This week in Helsinki we met with Auli Toom and Kirsi Pyhältö (members of the Faculty of Behavioral Sciences at the University of Helsinki), and several PhD students from their research group including Lauri Heikonen, Henrika Häikiö, Ulla Karvonen, Emmi Saariaho, and Sanna-Mari Salonen. They shared some of their research and perspectives on the education system here, and our discussions highlighted several things:
First, while we know that teacher candidates in Finland come from the top quartile of students, those who go to University to study to become teachers are also often somewhat older than other University students. In fact, some of the teacher education applicants are just completing their secondary education, but some applicants have already graduated and have taken jobs as substitute teachers or are working in other fields and are career-changers from other professions. Furthermore, the annual selection process to become a primary teacher is so challenging, applicants often fail on their first try, and some have to apply several times. The process includes an interview as well as an entry exam called the VAKAVA. The VAKAVA is offered once a year in the spring and requires applicants to read a set of research articles and then respond to a series of related multiple choice questions.
Second, although teaching is a highly-regarded profession, there is teacher turnover in Finland. Precise figures are hard to come by, but turnover rates for teachers within their first five years could be as high as 20% across the country, and even higher in the area around Helsinki. Those we talked to suggested that reasons for leaving teaching are similar to those in the United States including seeking a higher salary; opting for a career with more possibilities for advancement (the primary advancement opportunity for teachers in Finland is to become a school leader); as well as stress and burnout.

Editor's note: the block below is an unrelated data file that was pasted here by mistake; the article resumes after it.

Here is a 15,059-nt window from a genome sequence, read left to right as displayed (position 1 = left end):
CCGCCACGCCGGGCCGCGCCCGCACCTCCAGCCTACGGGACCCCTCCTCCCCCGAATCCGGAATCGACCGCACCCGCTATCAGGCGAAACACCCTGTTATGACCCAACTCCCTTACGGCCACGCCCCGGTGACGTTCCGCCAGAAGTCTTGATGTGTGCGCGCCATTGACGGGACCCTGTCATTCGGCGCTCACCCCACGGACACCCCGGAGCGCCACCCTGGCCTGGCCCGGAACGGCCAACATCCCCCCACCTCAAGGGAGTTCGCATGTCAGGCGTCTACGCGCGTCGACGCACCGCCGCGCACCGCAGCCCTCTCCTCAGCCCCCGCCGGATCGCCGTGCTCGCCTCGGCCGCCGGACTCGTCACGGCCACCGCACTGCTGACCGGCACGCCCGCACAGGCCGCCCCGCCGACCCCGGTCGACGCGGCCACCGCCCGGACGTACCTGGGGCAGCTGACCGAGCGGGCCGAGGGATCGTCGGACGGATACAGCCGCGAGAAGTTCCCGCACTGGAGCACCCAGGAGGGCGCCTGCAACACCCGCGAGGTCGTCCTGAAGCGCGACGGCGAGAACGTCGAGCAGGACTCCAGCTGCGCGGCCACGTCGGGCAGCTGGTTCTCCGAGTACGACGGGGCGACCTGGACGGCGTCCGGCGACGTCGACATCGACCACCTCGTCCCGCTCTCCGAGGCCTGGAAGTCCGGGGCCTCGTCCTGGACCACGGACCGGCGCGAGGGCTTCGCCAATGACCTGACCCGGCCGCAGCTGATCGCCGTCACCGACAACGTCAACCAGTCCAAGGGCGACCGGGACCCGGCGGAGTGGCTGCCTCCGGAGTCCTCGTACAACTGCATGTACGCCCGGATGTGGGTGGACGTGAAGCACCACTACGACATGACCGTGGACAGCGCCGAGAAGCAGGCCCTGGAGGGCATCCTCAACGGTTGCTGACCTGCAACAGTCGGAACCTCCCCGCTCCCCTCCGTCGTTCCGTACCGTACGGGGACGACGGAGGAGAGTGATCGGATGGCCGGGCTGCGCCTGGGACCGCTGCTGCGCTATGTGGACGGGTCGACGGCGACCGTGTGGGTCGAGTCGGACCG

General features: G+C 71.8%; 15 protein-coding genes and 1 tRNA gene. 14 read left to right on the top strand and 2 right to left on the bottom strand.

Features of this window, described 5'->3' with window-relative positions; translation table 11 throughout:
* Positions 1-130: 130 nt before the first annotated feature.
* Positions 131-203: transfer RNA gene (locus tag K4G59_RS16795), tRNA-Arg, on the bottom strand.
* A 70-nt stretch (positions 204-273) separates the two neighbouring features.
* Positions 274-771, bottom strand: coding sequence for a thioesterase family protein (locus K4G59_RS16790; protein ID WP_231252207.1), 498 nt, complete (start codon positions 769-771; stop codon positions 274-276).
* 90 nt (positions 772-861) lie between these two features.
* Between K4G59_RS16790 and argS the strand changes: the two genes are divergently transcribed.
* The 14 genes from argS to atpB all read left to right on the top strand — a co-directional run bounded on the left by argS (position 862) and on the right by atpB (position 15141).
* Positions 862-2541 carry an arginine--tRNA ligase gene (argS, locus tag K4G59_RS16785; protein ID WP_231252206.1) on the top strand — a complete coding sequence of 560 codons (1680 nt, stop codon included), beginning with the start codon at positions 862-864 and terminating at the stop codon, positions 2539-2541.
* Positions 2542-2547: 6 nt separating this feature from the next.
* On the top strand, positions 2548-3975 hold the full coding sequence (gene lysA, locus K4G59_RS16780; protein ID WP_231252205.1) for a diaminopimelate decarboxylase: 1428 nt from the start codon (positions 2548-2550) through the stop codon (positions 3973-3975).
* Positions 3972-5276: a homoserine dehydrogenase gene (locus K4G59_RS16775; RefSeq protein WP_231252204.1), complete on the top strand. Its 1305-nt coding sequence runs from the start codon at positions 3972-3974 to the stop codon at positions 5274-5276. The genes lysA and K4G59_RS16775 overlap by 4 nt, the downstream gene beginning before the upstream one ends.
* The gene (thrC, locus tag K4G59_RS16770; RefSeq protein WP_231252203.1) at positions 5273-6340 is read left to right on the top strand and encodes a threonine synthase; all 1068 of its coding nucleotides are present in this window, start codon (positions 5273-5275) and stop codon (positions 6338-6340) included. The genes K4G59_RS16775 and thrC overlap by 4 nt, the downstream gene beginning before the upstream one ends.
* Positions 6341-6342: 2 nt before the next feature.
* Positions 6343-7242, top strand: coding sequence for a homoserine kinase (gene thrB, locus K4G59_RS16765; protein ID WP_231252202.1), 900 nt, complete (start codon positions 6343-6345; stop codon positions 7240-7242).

Third, Finland is engaged in a major core curriculum reform, but that effort is perhaps more accurately characterized as “curriculum renewal” as it is part of a regular cycle of revision that takes place every ten years. Furthermore, the reform of the core curriculum represents a collaborative project that engages numerous people and organizations from all parts of the education system including teachers, school leaders, policymakers, educational publishers, parents, students and others. (As we mentioned in our last post, our 9 year-old’s teacher in the practice school is a member of one of the curriculum reform committees and we hope to talk to her next week about her role in the process). Furthermore, the core curriculum provides guidelines and principles that serve as the basis for curricula created at the municipal level by teachers, school leaders, and administrators working together. Schools and teachers then have the autonomy to adapt the curriculum in their classrooms. In other words, whether PISA scores go up or down (or stay the same), everyone knows that the core curriculum will change over time and educators are expected to revise and adapt their curricula to keep them current and forward-looking.
— Tom Hatch & Karen Hammerness